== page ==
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Shakkottai Homework 1 Solutions

Fall 2013 shakkott@ece.utexas.edu

Problem 1 We are given that P (B − A) = 0.15, P (A ∪ B ) = 0.65 and P (B c ) = 0.70. Determine P (A) and P (A ∩ B ). Solution : P (B − A) = P (B ) − P (A ∩ B ) = 0.15 Now, P (B ) = 1 − P (B c ) = 1 − .70 = 0.30 =⇒ P (A ∩ B ) = 0.15 We know that , P (A ∪ B ) = P (A) + P (B ) − P (A ∩ B ) = 0.65 =⇒ P (A) = 0.50 Problem 2 Let A and B be two sets.

(a) Show that (A ∩ B ) ∪ (A ∩ B c ) = A. Also show that (A ∩ B )c = Ac ∪ B c . (b) Assume that a fair 6 sided die is rolled. Let A be the event where the sum is less than or equal to 6. Let B be the event that both the numbers are different. Verify the properties in part (a). Solution : Part a : We have B ∩ B c = φ and B ∪ B c = Ω. Suppose x ∈ (A ∩ B ) ∪ (A ∩ B c ), =⇒ x is either in A ∩ B or in A ∩ B c . This naturally implies that x ∈ A. =⇒ (A ∩ B ) ∪ (A ∩ B c ) ⊂ A Now, suppose x ∈ A . Now suppose that x does not belong to neither A ∩ B nor A ∩ B c . As x ∈ / A ∩ B , therefore x is • in A but not in B . In this case we contradict that x ∈ A ∩ B c . • in B but not in A. But this contradicts our assumption that x ∈ A • neither in A nor B , which again is a contradiction. So, x ∈ (A ∩ B ) ∪ (A ∩ B c ) =⇒ A ⊂ (A ∩ B ) ∪ (A ∩ B c ). =⇒ A = (A ∩ B ) ∪ (A ∩ B c ). Next we have to prove that (A ∩ B )c = Ac ∪ B c . Suppose x ∈ Ac ∪ B c =⇒ that x belongs to either Ac or B c . So, if x ∈ A ∩ B , then x is neither in Ac nor in B c , so this is a contradiction. So, x ∈ (A ∩ B )c . =⇒ Ac ∪ B c ⊂ (A ∩ B )c . Similarly it can be proven that (A ∩ B )c ⊂ Ac ∪ B c . Thus we get , (A ∩ B )c = Ac ∪ B c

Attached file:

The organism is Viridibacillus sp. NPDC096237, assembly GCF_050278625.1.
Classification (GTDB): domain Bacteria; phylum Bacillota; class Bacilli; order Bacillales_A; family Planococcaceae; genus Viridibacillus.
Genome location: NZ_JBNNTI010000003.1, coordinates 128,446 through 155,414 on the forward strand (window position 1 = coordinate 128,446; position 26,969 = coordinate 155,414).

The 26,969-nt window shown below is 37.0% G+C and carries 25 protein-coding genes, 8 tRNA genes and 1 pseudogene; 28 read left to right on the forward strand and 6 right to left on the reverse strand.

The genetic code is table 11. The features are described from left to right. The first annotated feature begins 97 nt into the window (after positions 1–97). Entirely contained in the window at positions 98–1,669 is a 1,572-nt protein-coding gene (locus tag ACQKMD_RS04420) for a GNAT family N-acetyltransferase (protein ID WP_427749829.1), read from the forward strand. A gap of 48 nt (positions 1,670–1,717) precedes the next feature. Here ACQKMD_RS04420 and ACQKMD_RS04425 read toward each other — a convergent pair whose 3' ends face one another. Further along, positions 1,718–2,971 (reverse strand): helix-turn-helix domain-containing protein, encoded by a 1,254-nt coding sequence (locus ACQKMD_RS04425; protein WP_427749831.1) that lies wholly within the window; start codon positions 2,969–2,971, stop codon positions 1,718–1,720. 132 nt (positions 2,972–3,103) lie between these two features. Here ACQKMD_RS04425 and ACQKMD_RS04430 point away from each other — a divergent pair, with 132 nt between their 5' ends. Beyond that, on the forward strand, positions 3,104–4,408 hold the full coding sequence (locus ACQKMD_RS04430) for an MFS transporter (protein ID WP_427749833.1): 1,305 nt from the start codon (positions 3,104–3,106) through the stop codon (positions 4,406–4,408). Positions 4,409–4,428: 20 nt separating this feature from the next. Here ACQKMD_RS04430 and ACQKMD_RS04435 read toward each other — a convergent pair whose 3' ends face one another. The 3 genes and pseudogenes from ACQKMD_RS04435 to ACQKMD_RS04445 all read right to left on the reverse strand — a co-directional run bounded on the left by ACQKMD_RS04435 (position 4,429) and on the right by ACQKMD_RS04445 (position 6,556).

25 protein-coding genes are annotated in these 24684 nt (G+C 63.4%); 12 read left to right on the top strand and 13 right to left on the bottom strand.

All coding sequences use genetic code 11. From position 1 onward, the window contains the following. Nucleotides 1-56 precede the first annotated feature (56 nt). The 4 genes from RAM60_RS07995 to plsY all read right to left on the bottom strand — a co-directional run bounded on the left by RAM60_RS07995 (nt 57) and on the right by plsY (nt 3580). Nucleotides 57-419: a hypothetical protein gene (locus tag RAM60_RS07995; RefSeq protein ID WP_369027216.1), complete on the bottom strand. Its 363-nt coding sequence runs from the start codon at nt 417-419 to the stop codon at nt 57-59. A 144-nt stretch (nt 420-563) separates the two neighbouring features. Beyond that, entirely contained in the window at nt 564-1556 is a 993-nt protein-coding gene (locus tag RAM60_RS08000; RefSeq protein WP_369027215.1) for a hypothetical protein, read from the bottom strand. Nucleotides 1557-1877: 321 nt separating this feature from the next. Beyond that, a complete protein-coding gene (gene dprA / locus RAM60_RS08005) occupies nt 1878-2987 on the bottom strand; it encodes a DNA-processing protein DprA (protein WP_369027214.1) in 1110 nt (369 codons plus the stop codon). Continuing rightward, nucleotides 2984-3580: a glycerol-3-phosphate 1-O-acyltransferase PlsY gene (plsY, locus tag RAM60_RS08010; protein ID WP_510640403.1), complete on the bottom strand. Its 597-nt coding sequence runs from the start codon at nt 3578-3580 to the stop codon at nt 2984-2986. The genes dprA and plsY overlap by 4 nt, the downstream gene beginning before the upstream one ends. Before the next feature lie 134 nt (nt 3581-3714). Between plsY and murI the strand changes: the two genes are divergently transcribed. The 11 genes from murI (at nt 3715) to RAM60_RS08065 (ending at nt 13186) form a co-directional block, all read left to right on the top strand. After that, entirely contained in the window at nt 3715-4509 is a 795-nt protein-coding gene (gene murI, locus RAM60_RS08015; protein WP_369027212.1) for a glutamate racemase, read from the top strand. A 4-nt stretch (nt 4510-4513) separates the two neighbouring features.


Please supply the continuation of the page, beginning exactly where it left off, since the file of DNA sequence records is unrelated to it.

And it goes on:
1).364. Number of ways in which n people can have their birthday such that no two people have theirs on the same day = 365. (1. 3). 1). (4. 2). 1). (2. P(atleast two people having their birthday on the same day) = 1 . (1. Problem 3 Show that P (A) + P (B ) − P (A ∩ B ) = 1 − P (Ac ∩ B c ).364. So. 365n 365. Number of ways of n people having their birthday in a year = 365n (as each person has a choice of 365 days before them). 2). (2. 5).(365−n+1) So.Part b : A = {(1...(365 − n + 1).. 3). (1. Let us deﬁne the events. We note that in the area below the line x = y .75 as shaded in the Figure 1. P(none having their birthday on the same day) = 365. (4. We assume that both of them choose the number independently and uniformly distributed from [0.75. Use this identity to calculate the probability that out of n people.y} must be less than 0. 5). (2. (1. 2). (3. 2).5. .25 more than that of Axle. (2.. 1).. P (A) + P (B ) − P (A ∩ B ) = 1 − P (Ac ∩ B c ). (2.Prob(none will occur). (3. (5. (3. 2). 3). 1)} A ∩ B c = {(1. 3)} So. (6. as the equation governing the event is x + y ≤ 0. (4. 3). 1). 1).364. (2. 365n Problem 4 Jimmy and Axle each choose a real number between 0 and 1.(365−n+1) =⇒ P(atleast two people having their birthday on the same day) = 1 − . Find the probabilities P (A). We can then represent the sample space as a square on the x and y axis as shown in Figure 1. P (D). 2). (1. A = (A ∩ B ) ∪ (A ∩ B c ). 1).. (4.. (3.5. 1). (4. 4). 3). (5. 4).363 . 4). 1)} B = {(1. 3). (3. Make necessary assumptions. . (2.. A: The sum of the numbers is less than 0. • The event B states that the max{x. (3. B: The maximum of the numbers is less than 0. 2). C: The two numbers are equal. • In this context the event A bounded by the line x + y = 0. Now by De Morgan’s law. 2). 4). 1).363. P (B ). (2. (1. atleast two will have their birthday on the same day of the year. (Ac ∩ B c )c = A ∪ B So. Hence we get the area as shown in Figure 1.5. (5. Solution : P (A) + P (B ) − P (A ∩ B ) = P (A ∪ B ) . 2). P (A ∩ D). P (A ∩ B ).75.. 1].P(none having their birthday on the same day). Solution Let x be the value Jimmy chooses and y be the value Axle chooses. (3. D: Jimmy’s number is atleast . P (C ). (2. in these two areas it sufﬁces to limit x and y respectively to a value less than 0. 5). x is greater and in the area above this line y is greater. 6)}c =⇒ A ∩ B = {(1.363. This implies that the probability that atleast one will occur is equivalent to 1 . (1. 4).